Hi I messed up. I didn’t realize that an oil based primer is required for pine doors. I have primed and painted two coats and now it’s bubbled. Any suggestions on how to fix my mistake. 🙁 these doors were expensive and now I feel so bad I ruined them. Thank you so much for the help.
Hi. That’s too bad, but not the end of the world. Since you just did it, you won’t have a hard time removing it and you do need to do that. Scrape as much as you can…keep your knife sharp. I would use the ‘mulit-tool’ aka 5-in-1 and a file to keep it sharp and scrape, scrape, scrape, and then sand down any significant paint, then prime with the oil-based primer Prime Lock. A quart should do at least 4 door SIDES. This will block any wood knots or grain staining from getting to your top coat. These stains will ruin a normal paint and need to be blocked. Before the new primer, do a test spot, let dry and check bonding. You’ll be fine I’m sure.
We have a living room with red walls and want to change to SW Light French Gray. The guy at the SW store told us we have to use primer separately prior to painting over the red walls. However, our professional painter at our old home covered the res with SW all in one. (yes, we covered red at our old home only to have to deal with it again at our new home, ugh) Do we necessarily need to use a separate primer to go over red or can we use a 5 star all in one from SW? If separate, what kind of primer? We would like to do this project ourselves opposed to hiring someone in order to save some $$. Just wasn’t sure if the guy at the SW was trying to get us to spend more $$, it sorta seemed like it so wanted to get more information before spending the $$
Hi. The guy at the store is right, but depending on the actual shades of red and gray, you may be ok with your painter’s way too. Just do a test with a roller, not just a brush. Do a one-square yard test. Let dry and do 2nd coat and let dry and look with a bright light. See any red? No? You are ok. Generally, gray primers are needed before painting reds and some yellows, (they are using newer synthetic colorants) and sometimes to go over red, it’s very hard. But if it worked on one wall, it will work on all. So both are right in my view…go with whatever works and is the least expensive. Paint store folks generally don’t have to push paint… maybe that store does do a hard sell… In any case you are right to wonder. Good luck,.,
I have doors painted with oil paint that need repainting. Have found some where latex paint was painted over with oil based. What should I do to fix so I can repaint? The paint is peeling off.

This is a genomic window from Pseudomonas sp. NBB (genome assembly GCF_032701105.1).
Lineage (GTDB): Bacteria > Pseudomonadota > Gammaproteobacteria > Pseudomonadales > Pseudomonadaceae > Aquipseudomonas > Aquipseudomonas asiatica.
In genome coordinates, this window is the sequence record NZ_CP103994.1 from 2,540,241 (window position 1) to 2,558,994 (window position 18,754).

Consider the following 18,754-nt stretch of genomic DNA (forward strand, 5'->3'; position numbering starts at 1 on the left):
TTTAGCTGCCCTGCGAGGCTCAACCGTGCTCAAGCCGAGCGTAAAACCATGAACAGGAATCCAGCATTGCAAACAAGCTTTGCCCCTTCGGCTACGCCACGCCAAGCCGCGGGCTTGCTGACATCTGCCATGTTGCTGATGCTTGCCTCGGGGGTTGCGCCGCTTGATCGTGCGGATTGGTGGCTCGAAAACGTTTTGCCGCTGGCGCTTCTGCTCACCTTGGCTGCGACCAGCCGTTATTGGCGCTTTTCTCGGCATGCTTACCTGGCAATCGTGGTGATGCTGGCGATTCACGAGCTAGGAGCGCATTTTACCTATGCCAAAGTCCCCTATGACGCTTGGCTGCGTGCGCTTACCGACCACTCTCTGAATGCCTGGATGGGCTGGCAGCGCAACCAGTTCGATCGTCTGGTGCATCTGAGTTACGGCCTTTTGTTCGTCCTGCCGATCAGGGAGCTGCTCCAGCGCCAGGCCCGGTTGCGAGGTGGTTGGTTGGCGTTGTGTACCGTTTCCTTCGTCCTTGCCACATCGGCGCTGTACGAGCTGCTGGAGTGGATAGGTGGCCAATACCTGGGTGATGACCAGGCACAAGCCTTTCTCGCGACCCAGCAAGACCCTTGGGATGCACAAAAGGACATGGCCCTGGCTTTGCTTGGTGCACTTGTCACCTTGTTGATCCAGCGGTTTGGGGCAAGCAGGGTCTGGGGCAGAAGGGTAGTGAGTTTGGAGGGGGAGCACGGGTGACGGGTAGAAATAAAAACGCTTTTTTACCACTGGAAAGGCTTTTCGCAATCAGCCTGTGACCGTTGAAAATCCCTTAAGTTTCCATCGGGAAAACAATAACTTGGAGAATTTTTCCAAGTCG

Hi. There is good news: you can fix this. Oil over latex is fine: the latex allows the bond, but latex over oil, not so. So what you have is that, right? You can test: do you have rubbing alcohol? Not drinking kind. Or if you have acetone, like nail polish remover with acetone (read the label). If the paint you want to remove is latex, acetone or to a lesser degree, rubbing alcohol will make the paint turn into goo. Like porridge. Oil-based paints will not do this. Can you do this test and let us know? In any event, what you have is peeling like a Canadian’s first week in Mexico. You just scrape and scrape and scrape and when you cannot scrape anymore, you scrape some more. Then sand as smooth as possible. Next, you use a nuclear-powered primer like BIN. It’s a shellac, alcohol based and you use rubbing alcohol to clean up. Then paint as you like. The only other option I see is to use a stripper. Nasty stuff. Anything I did not understand or any question? Good luck, –Brad
I have a room in my house that has never been painted over 10 years so currently just drywall. Do I need to prime the room first or can I just start painting?
Hi. Yes definitely. Those walls are ‘new’ to a painter. Use drywall primer.
Brad, we appreciate your quick response and advice. Your recommendations are well founded and, as a retired couple, my wife and I have ample time to tackle the task. Larch / tamarack wood is known for it’s remarkable rot resistant longevity. Our home was built in the early 1800’s and we used this wood in an effort to preserve it for a few more centuries. We will give your insightful directions a go and hope for an end to our paint bubbling and peeling issues. We thank you for your help, Brad!
Brad, our back porch and stairs were constructed of larch, also known as tamarack, wood 5 years ago. Using both latex and then oil based primers, we’ve had paint adhesion issues ever since. Every year some vertical areas form huge bubbles. Every year much of the paint on the stair treads peels off like loose tape. We’d appreciate your advice on the best paint solution for exterior larch / tamarack wood. Thank you, Brad!
Hi. While reading I let out a moan. My sympathies. I have a friend with this issue: but not unusual wood. I’m wondering how big your back porch is. porch to me means medium to small… Deck means big. So here is my advice. I’m no medical doctor and never took a class in good bedside manner. This is going to hurt…a lot !! Ready? Remove it all. Strip it off using scrpers. Should not be hard and what paint you cannot get, you don’t try… Don’t know why someone… if you or a pro painter… decided on latex then oil primer. Wha? Never heard of that. One primer does it, but must be the right one of course. It seals wood and provides bonding for the top coats.